to something they fear will swing away
leaving them to fall,
leaving them empty handed.
But this bar isn’t meant for revelations,
nor the passing epiphanies of second thoughts.
It is there to move you
through a series of well-timed attitudes––
motions your flexing body must make,
arching to what it must hold
to carry everything your body contains: heart
––stomach––soul––into the catcher’s arms.
There’s an imperative to doing this right:
do it wrong, you will fall back to earth,
and falling to earth is not
what heaven is about.
Unbeliever that I am, I spurn ritual,
the repetitions we walk through
to affirm what we cannot define,
but this, I practice religiously.
I climb up to the vantage of the platform
above the tawny fodder the field still sprouts.
I climb until I seem to come to the very tops
of the green-pillowed hills
where the opaque sky seems to rest its milky head.
There, a solemn attendant awaits me.
He attaches safety lines
to a sun-colored belt at my waist.
These will break my fall to that spidery bed below,
that resting place above the earth before I try again
until the sweet high chariot
of the catcher finally comes . . .
Nervous, not a novice, nor a long time practicant,
I will still make this happen. And so . . .
like a confessor,
the attendant leans in,
he cocks an ear toward my mouth,
and his hands still fiddling at my waist
like bees around a flower, he finally asks,
so what are we trying . . . this time?
And I whisper back that special name
for whatever set of movements
my will shall translate to my body what it must
execute to carry me to the other side.
Nodding, he straightens up, hands
me the bar then trumpets the name
for the really simple trick I’ll perform,
and then . . . with a ready-y-y-y––hup!
he calls me off the board and I drop
into that apparent easiness of flight:
but all around me the static world blurs,
down . . . and up––out . . . and back . . .
then swooping . . . out . . . again––
until I rise to that point. . . farthest away . . .
from where I began,
from the everyday talk-talk of how to do this––
and that––the hello-goodbye and in-between
of human exchange–– the shouts from below––
the accelerating sputter and clutter
of neurons in flight––all of it! . . .
subsides . . .
into this pure emptiness of air . . . this one moment . . .
this point where all gravity has vanished––
––(though only for the briefest time)––
but nonetheless not there,
and where some shape,
its arms now reaching out, suddenly swings up
to meet the downward motion I begin to feel,
and it grabs my outstretched arms––and I too, grab
and hold––not for dear life––but for everything else.
I watch a man. Hands toying his totem,
he talks to the group, his fingers
playing out his words on the table.
Everyone leans in a little closer
as he fiddles with a small, green turtle
made of rubber. He explains the sinking
turtle of his self, how he wants to shed
the dark carapace he carries.
When the day begins to lag, he says,
and the heaviness you’re born to sags
through your veins, because the clouds
have muddled the blue right out of your sky,
you just drop your soul into the deep mud
of your being. You just stop. Right there.
In the middle of the road. Become a hard lump
against the black tar of the difficult day.
He shoves the turtle head inside its shell.
This is where he dwells most of his days.
Now he takes a small enameled butterfly
from the table of assorted objects.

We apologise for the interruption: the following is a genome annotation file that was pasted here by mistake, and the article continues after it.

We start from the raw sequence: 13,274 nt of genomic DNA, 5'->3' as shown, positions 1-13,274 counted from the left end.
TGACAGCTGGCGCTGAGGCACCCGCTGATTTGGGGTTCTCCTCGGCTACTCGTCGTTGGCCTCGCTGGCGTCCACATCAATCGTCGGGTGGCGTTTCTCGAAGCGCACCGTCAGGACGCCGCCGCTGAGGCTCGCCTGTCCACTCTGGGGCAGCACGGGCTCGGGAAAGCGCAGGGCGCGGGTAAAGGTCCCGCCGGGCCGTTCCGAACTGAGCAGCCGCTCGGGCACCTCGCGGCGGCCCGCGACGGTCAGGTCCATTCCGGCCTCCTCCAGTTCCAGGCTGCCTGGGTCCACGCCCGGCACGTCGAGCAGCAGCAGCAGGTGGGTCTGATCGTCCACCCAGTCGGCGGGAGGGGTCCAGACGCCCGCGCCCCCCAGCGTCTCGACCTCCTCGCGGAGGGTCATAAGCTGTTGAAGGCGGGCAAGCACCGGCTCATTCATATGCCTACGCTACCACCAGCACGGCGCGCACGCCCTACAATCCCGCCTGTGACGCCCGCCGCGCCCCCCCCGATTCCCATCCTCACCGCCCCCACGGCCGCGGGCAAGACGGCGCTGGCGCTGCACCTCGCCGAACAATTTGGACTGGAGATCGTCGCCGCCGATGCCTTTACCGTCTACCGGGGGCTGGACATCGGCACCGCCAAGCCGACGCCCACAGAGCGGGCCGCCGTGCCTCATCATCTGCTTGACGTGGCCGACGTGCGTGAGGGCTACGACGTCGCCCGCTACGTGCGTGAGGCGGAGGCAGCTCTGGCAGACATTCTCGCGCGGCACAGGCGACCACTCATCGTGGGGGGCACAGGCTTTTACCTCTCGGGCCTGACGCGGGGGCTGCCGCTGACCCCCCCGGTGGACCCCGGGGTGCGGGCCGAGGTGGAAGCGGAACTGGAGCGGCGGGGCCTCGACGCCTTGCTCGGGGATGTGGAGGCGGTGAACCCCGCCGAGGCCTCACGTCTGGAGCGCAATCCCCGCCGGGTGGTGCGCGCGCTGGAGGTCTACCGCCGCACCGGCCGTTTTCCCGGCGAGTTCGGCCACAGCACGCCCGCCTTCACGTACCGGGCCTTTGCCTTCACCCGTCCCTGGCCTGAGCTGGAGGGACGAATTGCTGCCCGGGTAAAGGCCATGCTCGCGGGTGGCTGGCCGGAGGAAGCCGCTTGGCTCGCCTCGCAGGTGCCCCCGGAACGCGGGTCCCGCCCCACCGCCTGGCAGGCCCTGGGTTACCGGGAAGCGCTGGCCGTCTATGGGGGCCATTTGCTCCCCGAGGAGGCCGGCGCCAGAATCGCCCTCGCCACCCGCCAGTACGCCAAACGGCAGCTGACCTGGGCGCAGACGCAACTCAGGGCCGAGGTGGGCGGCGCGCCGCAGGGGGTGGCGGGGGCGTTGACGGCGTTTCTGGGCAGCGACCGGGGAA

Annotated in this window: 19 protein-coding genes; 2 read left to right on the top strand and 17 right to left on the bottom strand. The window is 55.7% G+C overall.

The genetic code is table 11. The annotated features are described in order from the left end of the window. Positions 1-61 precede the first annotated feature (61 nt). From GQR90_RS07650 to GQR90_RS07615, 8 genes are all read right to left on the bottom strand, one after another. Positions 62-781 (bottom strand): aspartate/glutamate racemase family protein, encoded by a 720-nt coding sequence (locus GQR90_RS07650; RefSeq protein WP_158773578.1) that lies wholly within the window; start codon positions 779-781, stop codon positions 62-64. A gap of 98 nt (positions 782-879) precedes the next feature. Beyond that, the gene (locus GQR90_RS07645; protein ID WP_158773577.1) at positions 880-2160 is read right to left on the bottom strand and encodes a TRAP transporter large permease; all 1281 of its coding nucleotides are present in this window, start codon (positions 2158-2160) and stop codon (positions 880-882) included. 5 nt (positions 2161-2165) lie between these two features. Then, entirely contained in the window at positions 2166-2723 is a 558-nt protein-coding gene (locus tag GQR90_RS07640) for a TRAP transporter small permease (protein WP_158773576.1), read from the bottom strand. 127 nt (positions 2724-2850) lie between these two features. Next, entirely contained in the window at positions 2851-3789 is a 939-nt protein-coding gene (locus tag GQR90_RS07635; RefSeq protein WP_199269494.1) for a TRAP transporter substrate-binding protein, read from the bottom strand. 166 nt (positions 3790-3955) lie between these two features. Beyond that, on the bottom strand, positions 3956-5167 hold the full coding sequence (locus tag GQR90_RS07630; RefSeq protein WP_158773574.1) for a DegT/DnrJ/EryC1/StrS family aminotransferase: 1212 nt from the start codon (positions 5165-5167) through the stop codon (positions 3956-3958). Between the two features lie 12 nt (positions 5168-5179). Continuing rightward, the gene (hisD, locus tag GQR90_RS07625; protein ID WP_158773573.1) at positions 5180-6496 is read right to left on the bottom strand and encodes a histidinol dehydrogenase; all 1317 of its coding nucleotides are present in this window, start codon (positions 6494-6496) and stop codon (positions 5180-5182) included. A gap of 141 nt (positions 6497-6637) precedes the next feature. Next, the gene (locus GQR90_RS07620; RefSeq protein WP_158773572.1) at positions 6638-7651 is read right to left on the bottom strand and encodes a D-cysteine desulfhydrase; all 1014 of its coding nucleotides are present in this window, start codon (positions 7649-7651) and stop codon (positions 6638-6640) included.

It is made of tin. He loves its delicate mobility,
the way it inhabits the air, un-muddied,
not dirigible, the way it doesn’t hold the air
inside like a breath you can never expel.
Instead, its wings, replete with color, just twitch,
then flutter, and the whole world leaps happily after.
Somehow, the man says, he knows it is there:
he feels a bright fluttering in the ribcage
of his gloom that is more than just
the sluggish heart pumping to survive.
He says, this time, he will crack the shell;
this time, he will see the quivering inside emerge,
cleave from the hard cocoon of his heaviness,
and he will see its splendid wings spread,
and a gaudy glory will hover all red and yellow
over the green and brown smudge of his life.
Working in Detox
It’s not about the tearful atonements they promise
and the promises they will probably break,
nor the rock-bottom details of their lives
full of the high drama of their lows,
nor their tremorous histories of drowning alive in liquor
or the pink clouds of opiates mushrooming their brains,
nor the happy scores they talk of having made and may again,
but how, when you raise your eyes
to this one gray-stubbled face before you,
his pallor still apparent, though he doesn’t shake anymore:
the earthquake-trembling of his hands subsided at last,
you hear the anger cracking the fragile vessel of his voice,
roughening his vowels to a sandpaper pitch, all because
he doesn’t yet know the promises––the blessings––
not of a second chance nor whatever number
the fingers and toes of his body have become
inadequate to tally––but of more––as you wash his feet,
dry them, then slide new socks over his gnarly, ingrown nails
so he can hobble, unembarrassed, down the long,
linoleumed hall to the day room with its TV, Scrabble,
Twelve Steps on the wall, the incomplete circle
of straight-backed chairs facing the center,
and finally, the fortified screens on the windows
to keep out the earthy prevalences of the world.
And as you raise your eyes to those cracked
and scab-encrusted lips, pursing––then suddenly––
spraying out their sputumous invectives––
not at you––but at the world and his wife
who put him here for his own good––and hers,
you suddenly hear a long subsided echo of yourself,
tolling the rosaries of resentment, your red eyes
brimming with Hell, fire and self-loathing,
until something inside you––maybe a rib––popped,
and you felt a release so Biblical in its intensity
you still say amen to that simple act of surrender.